Miri, 8 May 2009. At the fourth international jazz festival in oil town Miri, Sarawak, artistes fought jetlag and hangover late morning to respond to journalists’ questions on the role of traditional instruments in their sets, and how they would define jazz. They had flown in from various quarters of the world, to play, what the media (and 6,000 audience) expects to be jazz on 8-9 May 2009.
Except that the selection of bands this year raises a sticky question mark – a few seem to border on world music with gypsy, traditional dance, folk, even Afro pop.Accompanying generic jazz musical instruments were traditional ones. The sort that you would see being played at a Buddhist temple or an Indian classical opera.
Randy Raine-Reusch, Gracie Geikie and Michael Lu plan surprises for all at the 4th Miri Int'l Jazz Fest, even for kids.
But this odd mix was done on purpose, according to the festival’s artistic director Randy Raine-Reusch who also shaped the Rainforest World Music Festival since its inception. “I’m introducing something new and am looking for excellence,” he tells the media, adding that the “balanced programme will be exciting for everybody, from straight-laced jazz to jazz funk, and more.”
Randy was appointed director of the 2009 jazz festival when his illustrious musical background became a little clearer to Sarawak Tourism Board and the organisers of the festival. He had after all dabbled with drum sets, trumpets, sax and possibly a hundred other instruments, studied with the best teachers in many countries, composed numerous scores including jazz pieces, and had recorded with some of the world's greatest crooners.
Jazz, as it appears, is hardly ceramic; instead, it is organic: wet, snaky, even quirky. Taking on forms, textures, colours and beats that arise from cultures, traditions, wisdom, peace, pain, angst, humour and quest for new horizons.
Pascal Seixas who plays double bass in Dites 34, thinks jazz is something of an enigma. “People are looking for new things, and using their music to communicate their lives,” he says. He thinks, however, that people are more open to traditional music than they are to jazz. Perhaps that’s why the band uses the cayamb, a square wooden shaker that originates from the Reunion Islands, along with the accordian, sax, drums and guitar, to express traditional dance music and French folk, along with contemporary jazz.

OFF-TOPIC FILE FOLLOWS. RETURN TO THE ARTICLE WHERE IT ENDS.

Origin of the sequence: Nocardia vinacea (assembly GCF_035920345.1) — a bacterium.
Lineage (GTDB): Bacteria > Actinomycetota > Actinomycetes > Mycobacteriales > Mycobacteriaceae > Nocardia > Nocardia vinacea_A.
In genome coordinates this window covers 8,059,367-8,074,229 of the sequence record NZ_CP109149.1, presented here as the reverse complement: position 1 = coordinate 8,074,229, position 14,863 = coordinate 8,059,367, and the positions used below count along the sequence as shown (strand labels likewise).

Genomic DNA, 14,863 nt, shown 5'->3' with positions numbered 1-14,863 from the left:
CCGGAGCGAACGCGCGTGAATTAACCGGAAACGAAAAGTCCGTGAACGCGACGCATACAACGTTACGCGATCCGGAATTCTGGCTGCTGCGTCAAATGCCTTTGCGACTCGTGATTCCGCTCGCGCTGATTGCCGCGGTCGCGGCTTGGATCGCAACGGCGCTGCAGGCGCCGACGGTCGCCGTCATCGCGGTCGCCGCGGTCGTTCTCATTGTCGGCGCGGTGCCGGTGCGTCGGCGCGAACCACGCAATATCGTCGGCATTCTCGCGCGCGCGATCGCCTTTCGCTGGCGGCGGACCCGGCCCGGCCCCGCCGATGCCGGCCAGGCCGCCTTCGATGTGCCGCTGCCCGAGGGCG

John Kaizan Neptune of Steps in Time isn’t too sure if his music can be classified as jazz. Having played in jazz and rock bands and the son of a jazz trombone player himself, John says he hears the sounds in his head and creates the texture. “I’m not sure if I call it jazz, but I hope people will enjoy it as much as I create it.”
He is sure of one thing though. “Jazz to jazz is like a language; musicians from other parts of the world may not understand the languages but music composition binds them together,” says John, the man who is world famous for taking a simple five-hole bamboo flute – the shakuhachi – and creating some mean notes from it, backed by a violin, percussion with Indian tabla and ghatam (claypot), and the all too familiar Western drum set. The product: quaint folklore strains at counterpoint with wispy jazz. “I think I can call my music multi-cultural,” he smiles.
South African-born Jeff Maluleke spoke of the origin of jazz as a protest by the blacks against slavery, singing soulfully as they toiled in the fields. ‘It is an expression of pain,” he says. The world touring guitarist, singer and songwriter brings across African themes with western musical instruments.
Maybe, maybe not. World fusion surely. But should we be worried about jazz festivals not sounding like jazz with all its wide-ranging glory from early eras of ragtime, swing, Dixieland, bebop to soul jazz, jazz fusion to free jazz? There’s of course the breakaway from mainstream jazz to subgenres and fusions, to localization. The festival’s a good place to start this discussion, and indeed, the media were rife with this thought even late into the night, and not necessarily finding a conclusion.
The artistes think we should lighten up and stop "putting music into boxes". Maybe we should. We could be a bit more free-ranging too, in our thinking, and our appreciation of musical creations. Expect the unexpected in a Sarawakan festival – World or Jazz - where the element of surprise seems to hang in the air like the magical sunset at Miri.
Bombay Baja Brass Band summed up the discussion by quoting legendary Louis Armstrong who said, “There is two kinds of music, good music and bad music. I play the good kind.”
And oh yes, there were some really good music at the fourth Miri International Jazz Festival, and just one really bad – the Bombay Baja Brass Band (UK) themselves, with the lack of invention and finesse, absence of subtlety and technique, but lots of noise matched by tacky costumes.
Performing great acts at the festival were Alamode (Australia), Dites 34 (France), Double Take (Malaysia), Jeff Maluleke (South Africa), Rumba Calzada (Canada and South America), Thomson Big Band (Singapore), and Steps in Time featuring John Kaizan Neptune (Japan).
There was a tad of jazz in all for sure, and great big chunks of fun.
Photos by Imran Ahmad of Escape Inc.
Read preview of 4th Miri Jazz International Festival by Gaia Discovery here.
Exclusive interview with John Kaizan Neptune on Bamboo magic.